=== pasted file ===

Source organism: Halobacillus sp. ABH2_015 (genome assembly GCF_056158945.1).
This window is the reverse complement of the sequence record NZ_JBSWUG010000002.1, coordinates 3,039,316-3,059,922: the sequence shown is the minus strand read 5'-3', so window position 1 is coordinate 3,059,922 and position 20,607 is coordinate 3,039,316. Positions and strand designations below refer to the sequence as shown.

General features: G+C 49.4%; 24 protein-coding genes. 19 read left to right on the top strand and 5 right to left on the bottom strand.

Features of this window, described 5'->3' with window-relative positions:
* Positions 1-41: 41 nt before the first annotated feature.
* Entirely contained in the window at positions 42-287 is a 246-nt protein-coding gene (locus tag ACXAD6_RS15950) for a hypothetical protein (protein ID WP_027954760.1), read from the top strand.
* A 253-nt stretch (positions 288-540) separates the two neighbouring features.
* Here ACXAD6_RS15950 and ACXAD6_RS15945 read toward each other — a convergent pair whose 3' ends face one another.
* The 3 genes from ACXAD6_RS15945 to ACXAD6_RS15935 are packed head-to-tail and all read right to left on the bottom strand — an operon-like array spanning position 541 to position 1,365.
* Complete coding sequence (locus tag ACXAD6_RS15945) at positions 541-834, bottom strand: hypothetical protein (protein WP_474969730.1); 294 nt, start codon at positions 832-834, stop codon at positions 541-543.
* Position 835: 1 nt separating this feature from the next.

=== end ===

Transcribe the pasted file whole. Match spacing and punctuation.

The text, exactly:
Source organism: Halobacillus sp. ABH2_015 (genome assembly GCF_056158945.1).
This window is the reverse complement of the sequence record NZ_JBSWUG010000002.1, coordinates 3,039,316-3,059,922: the sequence shown is the minus strand read 5'-3', so window position 1 is coordinate 3,059,922 and position 20,607 is coordinate 3,039,316. Positions and strand designations below refer to the sequence as shown.

General features: G+C 49.4%; 24 protein-coding genes. 19 read left to right on the top strand and 5 right to left on the bottom strand.

Features of this window, described 5'->3' with window-relative positions:
* Positions 1-41: 41 nt before the first annotated feature.
* Entirely contained in the window at positions 42-287 is a 246-nt protein-coding gene (locus tag ACXAD6_RS15950) for a hypothetical protein (protein ID WP_027954760.1), read from the top strand.
* A 253-nt stretch (positions 288-540) separates the two neighbouring features.
* Here ACXAD6_RS15950 and ACXAD6_RS15945 read toward each other — a convergent pair whose 3' ends face one another.
* The 3 genes from ACXAD6_RS15945 to ACXAD6_RS15935 are packed head-to-tail and all read right to left on the bottom strand — an operon-like array spanning position 541 to position 1,365.
* Complete coding sequence (locus tag ACXAD6_RS15945) at positions 541-834, bottom strand: hypothetical protein (protein WP_474969730.1); 294 nt, start codon at positions 832-834, stop codon at positions 541-543.
* Position 835: 1 nt separating this feature from the next.